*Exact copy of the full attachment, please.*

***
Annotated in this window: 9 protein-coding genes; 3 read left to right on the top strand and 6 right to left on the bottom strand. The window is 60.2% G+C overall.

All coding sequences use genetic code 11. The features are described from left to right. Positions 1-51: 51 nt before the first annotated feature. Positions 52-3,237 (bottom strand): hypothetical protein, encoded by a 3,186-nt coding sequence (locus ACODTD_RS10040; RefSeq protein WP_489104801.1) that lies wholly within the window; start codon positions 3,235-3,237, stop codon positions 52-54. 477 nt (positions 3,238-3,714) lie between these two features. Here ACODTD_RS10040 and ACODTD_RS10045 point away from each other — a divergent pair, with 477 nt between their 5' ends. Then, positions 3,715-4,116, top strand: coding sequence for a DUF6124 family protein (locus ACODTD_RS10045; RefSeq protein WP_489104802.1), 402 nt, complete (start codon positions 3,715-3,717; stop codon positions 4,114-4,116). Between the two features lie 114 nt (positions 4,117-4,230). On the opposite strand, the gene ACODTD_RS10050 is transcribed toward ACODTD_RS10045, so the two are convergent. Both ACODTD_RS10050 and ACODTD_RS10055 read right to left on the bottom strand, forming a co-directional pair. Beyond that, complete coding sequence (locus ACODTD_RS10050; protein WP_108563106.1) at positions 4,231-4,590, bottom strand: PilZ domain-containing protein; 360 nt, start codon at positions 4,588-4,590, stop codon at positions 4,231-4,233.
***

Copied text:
Annotated in this window: 9 protein-coding genes; 3 read left to right on the top strand and 6 right to left on the bottom strand. The window is 60.2% G+C overall.

All coding sequences use genetic code 11. The features are described from left to right. Positions 1-51: 51 nt before the first annotated feature. Positions 52-3,237 (bottom strand): hypothetical protein, encoded by a 3,186-nt coding sequence (locus ACODTD_RS10040; RefSeq protein WP_489104801.1) that lies wholly within the window; start codon positions 3,235-3,237, stop codon positions 52-54. 477 nt (positions 3,238-3,714) lie between these two features. Here ACODTD_RS10040 and ACODTD_RS10045 point away from each other — a divergent pair, with 477 nt between their 5' ends. Then, positions 3,715-4,116, top strand: coding sequence for a DUF6124 family protein (locus ACODTD_RS10045; RefSeq protein WP_489104802.1), 402 nt, complete (start codon positions 3,715-3,717; stop codon positions 4,114-4,116). Between the two features lie 114 nt (positions 4,117-4,230). On the opposite strand, the gene ACODTD_RS10050 is transcribed toward ACODTD_RS10045, so the two are convergent. Both ACODTD_RS10050 and ACODTD_RS10055 read right to left on the bottom strand, forming a co-directional pair. Beyond that, complete coding sequence (locus ACODTD_RS10050; protein WP_108563106.1) at positions 4,231-4,590, bottom strand: PilZ domain-containing protein; 360 nt, start codon at positions 4,588-4,590, stop codon at positions 4,231-4,233.